The Phillies are doing a great job of pacing their press conferences. Every day it’s someone new and exciting as we count down to the battle with Florida State, or as I like to call it, “THE SEASON.” It was Chase Utley’s turn to speak today, but Chase isn’t one to give real elaborate or insightful answers, so there’s not much to say. His legs are stronger than last year. He still thinks he’s good. That cover everything for you? The bigger news was that Charlie Manuel had a little chat with Jimmy Rollins that was deemed productive. It seems that Charlie (finally forced by Ruben?) is going to take a real shot at mixing some things up this year. He discussed multiple things with Jimmy, but the two biggest takeaways for me were that he wants Rollins to make better decisions when he’s ahead in the count and he’s looking for the energy level that Rollins showed pre-2010. Sarge might say that J-Roll has been spending a little bit too much time “in the Cadillac.” I’m on board with this. It sounds terrific. Will anything actually change? I DON’T KNOW.
We’ve reached another step in the Jeremy Lin saga. An unfortunate step. The Asian American Journalists Association have felt compelled to release a set of guidelines on how Lin should be covered. I guess what I find unfortunate is that when you go and look at the guidelines you find a lot of stuff you’d like to think would never make it into a Lin article. “Me love you long time,” for example, is specifically mentioned as something that’s not OK. You’re 1st reaction is to say, “no sh*t,” but if people hadn’t spent the last two weeks throwing out “Yellow Mamba,” fortune cookie references and dropping “chink in the armor,” I bet this press release wouldn’t have happened. It is a damn shame that we can’t just watch Lin play basketball. Not me, but people who actually like the NBA. Lin and the Knicks have the Heat tonight in what should be an obscene ratings coup for TNT. If not the toughest challenge yet for Lin, certainly the toughest for the Knicks during their charge up the division standings.
I feel like overstating the importance of something. So, here we go…the match Tiger Woods is playing RIGHT NOW could go a long way to determining his success for this entire season. Does that sound ridiculous? It should a little bit, but let me try to defend the position. Woods is taking on rising American star Nick Watney, a player whose form has out-paced Tiger’s by a mile for a good two years now. If Tiger wins the match he’ll likely face Lee Westwood, and that’s the kind of marquee match that would get everyone’s attention. A chance to beat the man who replaced him atop the World Rankings would surely perk up Tiger. There’s also the issue of Tiger’s play yesterday. It was the first notable step back he’s taken in a while. Woods is known to loathe desert golf and was fighting an illness, but still–that was an ugly win. He still seems to be having trouble hitting a draw, and how many more times can this “comeback” be slowed? Anyway, a win would go a long way. They’re all square at the turn.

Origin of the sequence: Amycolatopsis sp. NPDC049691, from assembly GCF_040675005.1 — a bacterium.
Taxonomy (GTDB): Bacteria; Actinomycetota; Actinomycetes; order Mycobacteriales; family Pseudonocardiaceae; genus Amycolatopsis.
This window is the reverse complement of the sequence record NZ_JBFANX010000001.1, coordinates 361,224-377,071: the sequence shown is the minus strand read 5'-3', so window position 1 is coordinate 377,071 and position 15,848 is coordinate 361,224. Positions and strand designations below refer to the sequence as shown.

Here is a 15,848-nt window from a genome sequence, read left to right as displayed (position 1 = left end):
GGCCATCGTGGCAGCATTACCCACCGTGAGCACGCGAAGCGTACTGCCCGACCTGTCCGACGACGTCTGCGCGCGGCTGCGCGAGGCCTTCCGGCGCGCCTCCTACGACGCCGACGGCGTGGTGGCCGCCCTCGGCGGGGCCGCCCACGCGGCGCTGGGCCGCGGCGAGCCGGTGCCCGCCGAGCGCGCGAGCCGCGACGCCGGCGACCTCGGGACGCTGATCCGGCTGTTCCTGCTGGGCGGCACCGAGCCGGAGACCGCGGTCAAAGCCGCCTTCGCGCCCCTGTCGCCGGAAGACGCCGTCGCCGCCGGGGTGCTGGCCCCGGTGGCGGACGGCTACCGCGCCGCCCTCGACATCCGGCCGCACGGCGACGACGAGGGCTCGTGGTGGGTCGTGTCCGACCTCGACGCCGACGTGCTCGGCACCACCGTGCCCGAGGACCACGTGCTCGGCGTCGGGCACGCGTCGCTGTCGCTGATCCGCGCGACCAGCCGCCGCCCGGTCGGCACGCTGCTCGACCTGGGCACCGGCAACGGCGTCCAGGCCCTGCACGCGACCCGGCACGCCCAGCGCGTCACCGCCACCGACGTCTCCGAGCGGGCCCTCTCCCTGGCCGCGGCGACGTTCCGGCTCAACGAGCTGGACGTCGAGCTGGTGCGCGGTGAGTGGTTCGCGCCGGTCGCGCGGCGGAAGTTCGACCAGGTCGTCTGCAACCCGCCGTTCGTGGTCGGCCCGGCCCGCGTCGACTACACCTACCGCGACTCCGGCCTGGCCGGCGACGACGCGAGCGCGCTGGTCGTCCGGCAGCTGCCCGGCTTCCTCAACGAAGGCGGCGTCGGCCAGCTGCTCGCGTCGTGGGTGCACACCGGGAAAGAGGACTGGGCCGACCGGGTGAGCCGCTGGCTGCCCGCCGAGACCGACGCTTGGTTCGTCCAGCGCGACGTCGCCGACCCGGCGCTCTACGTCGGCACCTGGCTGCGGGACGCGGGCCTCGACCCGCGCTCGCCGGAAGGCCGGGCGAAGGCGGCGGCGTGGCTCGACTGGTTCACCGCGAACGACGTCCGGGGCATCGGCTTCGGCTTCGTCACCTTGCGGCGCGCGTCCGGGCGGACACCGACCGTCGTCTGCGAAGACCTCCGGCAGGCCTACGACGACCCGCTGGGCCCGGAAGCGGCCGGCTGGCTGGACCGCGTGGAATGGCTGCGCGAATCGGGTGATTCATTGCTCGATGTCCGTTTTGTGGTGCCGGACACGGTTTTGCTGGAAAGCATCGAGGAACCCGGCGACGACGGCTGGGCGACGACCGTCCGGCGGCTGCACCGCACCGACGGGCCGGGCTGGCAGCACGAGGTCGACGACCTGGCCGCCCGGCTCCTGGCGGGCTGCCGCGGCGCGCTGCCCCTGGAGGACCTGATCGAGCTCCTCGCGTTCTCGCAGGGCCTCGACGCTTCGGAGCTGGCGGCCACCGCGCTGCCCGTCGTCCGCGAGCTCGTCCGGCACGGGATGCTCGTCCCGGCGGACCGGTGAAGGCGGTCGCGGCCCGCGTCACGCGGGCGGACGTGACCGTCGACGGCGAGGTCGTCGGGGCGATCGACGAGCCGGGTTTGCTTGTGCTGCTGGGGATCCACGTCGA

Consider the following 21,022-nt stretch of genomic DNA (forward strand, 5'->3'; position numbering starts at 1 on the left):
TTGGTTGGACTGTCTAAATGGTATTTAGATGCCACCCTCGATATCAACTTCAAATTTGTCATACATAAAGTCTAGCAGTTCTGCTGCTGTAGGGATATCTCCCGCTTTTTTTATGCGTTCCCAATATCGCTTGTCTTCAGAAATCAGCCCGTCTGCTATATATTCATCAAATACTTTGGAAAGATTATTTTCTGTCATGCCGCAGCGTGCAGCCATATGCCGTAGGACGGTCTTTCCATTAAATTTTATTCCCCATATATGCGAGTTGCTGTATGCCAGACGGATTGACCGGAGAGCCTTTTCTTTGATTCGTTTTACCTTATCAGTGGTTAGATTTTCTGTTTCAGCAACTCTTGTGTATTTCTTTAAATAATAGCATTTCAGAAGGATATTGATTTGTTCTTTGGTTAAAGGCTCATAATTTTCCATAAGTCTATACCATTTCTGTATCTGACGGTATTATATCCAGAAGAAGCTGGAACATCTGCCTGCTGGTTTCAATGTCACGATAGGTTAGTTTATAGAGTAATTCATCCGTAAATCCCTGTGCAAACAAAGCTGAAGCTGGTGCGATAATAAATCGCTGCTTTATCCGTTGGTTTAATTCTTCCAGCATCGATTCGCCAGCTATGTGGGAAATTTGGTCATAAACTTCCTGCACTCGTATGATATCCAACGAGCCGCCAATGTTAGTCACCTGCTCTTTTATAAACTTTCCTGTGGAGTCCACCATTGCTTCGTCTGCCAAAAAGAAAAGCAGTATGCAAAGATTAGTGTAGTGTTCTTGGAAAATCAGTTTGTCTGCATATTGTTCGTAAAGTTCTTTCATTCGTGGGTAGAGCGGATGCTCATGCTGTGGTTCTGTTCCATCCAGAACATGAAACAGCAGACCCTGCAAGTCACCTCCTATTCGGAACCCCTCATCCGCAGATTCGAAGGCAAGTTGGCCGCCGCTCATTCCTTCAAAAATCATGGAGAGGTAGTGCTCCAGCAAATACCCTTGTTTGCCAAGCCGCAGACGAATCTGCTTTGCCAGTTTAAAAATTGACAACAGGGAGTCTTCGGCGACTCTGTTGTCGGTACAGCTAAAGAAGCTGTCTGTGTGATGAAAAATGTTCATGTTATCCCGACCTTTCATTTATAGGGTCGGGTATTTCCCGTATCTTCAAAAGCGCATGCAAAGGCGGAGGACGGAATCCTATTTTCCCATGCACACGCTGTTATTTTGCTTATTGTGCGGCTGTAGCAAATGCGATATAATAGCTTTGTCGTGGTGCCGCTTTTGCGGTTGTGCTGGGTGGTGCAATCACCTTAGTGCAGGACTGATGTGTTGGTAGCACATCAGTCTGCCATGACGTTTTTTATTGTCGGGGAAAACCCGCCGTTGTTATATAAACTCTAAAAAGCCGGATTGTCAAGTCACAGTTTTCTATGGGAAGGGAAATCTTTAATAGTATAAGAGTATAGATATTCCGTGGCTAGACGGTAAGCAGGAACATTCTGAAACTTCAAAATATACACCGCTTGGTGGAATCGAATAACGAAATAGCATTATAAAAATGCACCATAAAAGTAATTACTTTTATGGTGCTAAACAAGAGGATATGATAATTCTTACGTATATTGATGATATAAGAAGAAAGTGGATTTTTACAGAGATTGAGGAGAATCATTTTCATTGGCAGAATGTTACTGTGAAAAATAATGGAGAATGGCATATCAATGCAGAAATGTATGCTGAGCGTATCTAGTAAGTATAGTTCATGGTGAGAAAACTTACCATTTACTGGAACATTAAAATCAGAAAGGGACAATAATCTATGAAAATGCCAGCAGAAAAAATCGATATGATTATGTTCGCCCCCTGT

The Oscars are this weekend. If you hate the Oscars, here’s an interesting piece, absolutely overflowing with profanity about why each and every nominated movie and actor is terrible. It’s aptly called The Haters Guide to the Oscars. I don’t mind the Oscars, but I’m not going to say I’m fired up. If I’m lucky, I’ve seen half the nominees. I’m not going to watch The Artist. Now it’s just a matter of principle. I don’t have a ton of faith in critically acclaimed fare when it comes to movies. Here are 5 things I want to see happen, or not happen at the Oscars.
1. Moneyball wins nothing. It was a pretty good movie. The people calling it their favorite sports movie of all-time are high. It might crash the top-20 party. We get it, you like Brad Pitt. But, lets not forget that the A’s have gotten progressively worse over the years.
2. I put in Tree of Life for about 9 minutes and it actually may have broken my DVD player. It hasn’t worked since. That’s how terrible this movie was. If it wins anything–very disappointing.
3. I think Woody Allen should win for his screenplay Midnight in Paris. Never have I thought I was going to hate a movie more and turned out to actually like it. I’m not going to give Owen Wilson credit for this, so you know, Woody.
4. I’d like to see Nick Nolte win for Supporting Actor. I imagine he has no chance, but a) it’d be interesting to see someone win for an MMA movie and b) don’t you want to hear Nolte give a speech?
5. Not The Descendants for best picture. I’m against the trend toward depressing subject matter in books and film. Someone is always terminal, or something horrible is happening. I get that’s real life, but my goodness, can we lighten things up once in a while?